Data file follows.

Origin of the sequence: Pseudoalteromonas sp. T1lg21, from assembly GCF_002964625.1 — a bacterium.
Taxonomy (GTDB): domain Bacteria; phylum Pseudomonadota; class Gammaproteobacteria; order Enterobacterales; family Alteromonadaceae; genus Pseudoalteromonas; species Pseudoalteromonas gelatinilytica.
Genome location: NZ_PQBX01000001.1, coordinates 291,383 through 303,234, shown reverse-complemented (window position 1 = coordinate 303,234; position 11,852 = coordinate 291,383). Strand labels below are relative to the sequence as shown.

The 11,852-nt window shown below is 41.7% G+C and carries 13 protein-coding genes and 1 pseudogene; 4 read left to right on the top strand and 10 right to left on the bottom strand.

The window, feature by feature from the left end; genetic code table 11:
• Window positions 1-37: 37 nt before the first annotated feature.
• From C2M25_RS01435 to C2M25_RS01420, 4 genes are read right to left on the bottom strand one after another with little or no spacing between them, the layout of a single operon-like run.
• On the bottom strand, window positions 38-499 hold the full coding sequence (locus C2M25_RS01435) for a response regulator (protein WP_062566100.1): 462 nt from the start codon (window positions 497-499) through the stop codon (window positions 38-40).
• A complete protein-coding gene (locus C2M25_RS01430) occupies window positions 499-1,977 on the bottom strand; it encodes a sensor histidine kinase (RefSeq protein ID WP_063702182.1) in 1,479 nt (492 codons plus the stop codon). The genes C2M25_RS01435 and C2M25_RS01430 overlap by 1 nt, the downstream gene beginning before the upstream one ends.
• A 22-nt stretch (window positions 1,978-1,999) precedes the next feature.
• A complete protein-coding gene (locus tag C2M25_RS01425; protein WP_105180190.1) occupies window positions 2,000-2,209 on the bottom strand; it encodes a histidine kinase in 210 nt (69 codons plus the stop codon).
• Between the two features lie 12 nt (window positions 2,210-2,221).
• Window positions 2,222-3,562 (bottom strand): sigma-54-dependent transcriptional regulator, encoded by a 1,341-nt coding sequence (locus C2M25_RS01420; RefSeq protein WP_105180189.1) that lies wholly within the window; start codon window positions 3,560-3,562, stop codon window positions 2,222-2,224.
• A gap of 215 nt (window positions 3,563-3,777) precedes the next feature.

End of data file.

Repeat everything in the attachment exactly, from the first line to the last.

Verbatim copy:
Origin of the sequence: Pseudoalteromonas sp. T1lg21, from assembly GCF_002964625.1 — a bacterium.
Taxonomy (GTDB): domain Bacteria; phylum Pseudomonadota; class Gammaproteobacteria; order Enterobacterales; family Alteromonadaceae; genus Pseudoalteromonas; species Pseudoalteromonas gelatinilytica.
Genome location: NZ_PQBX01000001.1, coordinates 291,383 through 303,234, shown reverse-complemented (window position 1 = coordinate 303,234; position 11,852 = coordinate 291,383). Strand labels below are relative to the sequence as shown.

The 11,852-nt window shown below is 41.7% G+C and carries 13 protein-coding genes and 1 pseudogene; 4 read left to right on the top strand and 10 right to left on the bottom strand.

The window, feature by feature from the left end; genetic code table 11:
• Window positions 1-37: 37 nt before the first annotated feature.
• From C2M25_RS01435 to C2M25_RS01420, 4 genes are read right to left on the bottom strand one after another with little or no spacing between them, the layout of a single operon-like run.
• On the bottom strand, window positions 38-499 hold the full coding sequence (locus C2M25_RS01435) for a response regulator (protein WP_062566100.1): 462 nt from the start codon (window positions 497-499) through the stop codon (window positions 38-40).
• A complete protein-coding gene (locus C2M25_RS01430) occupies window positions 499-1,977 on the bottom strand; it encodes a sensor histidine kinase (RefSeq protein ID WP_063702182.1) in 1,479 nt (492 codons plus the stop codon). The genes C2M25_RS01435 and C2M25_RS01430 overlap by 1 nt, the downstream gene beginning before the upstream one ends.
• A 22-nt stretch (window positions 1,978-1,999) precedes the next feature.
• A complete protein-coding gene (locus tag C2M25_RS01425; protein WP_105180190.1) occupies window positions 2,000-2,209 on the bottom strand; it encodes a histidine kinase in 210 nt (69 codons plus the stop codon).
• Between the two features lie 12 nt (window positions 2,210-2,221).
• Window positions 2,222-3,562 (bottom strand): sigma-54-dependent transcriptional regulator, encoded by a 1,341-nt coding sequence (locus C2M25_RS01420; RefSeq protein WP_105180189.1) that lies wholly within the window; start codon window positions 3,560-3,562, stop codon window positions 2,222-2,224.
• A gap of 215 nt (window positions 3,563-3,777) precedes the next feature.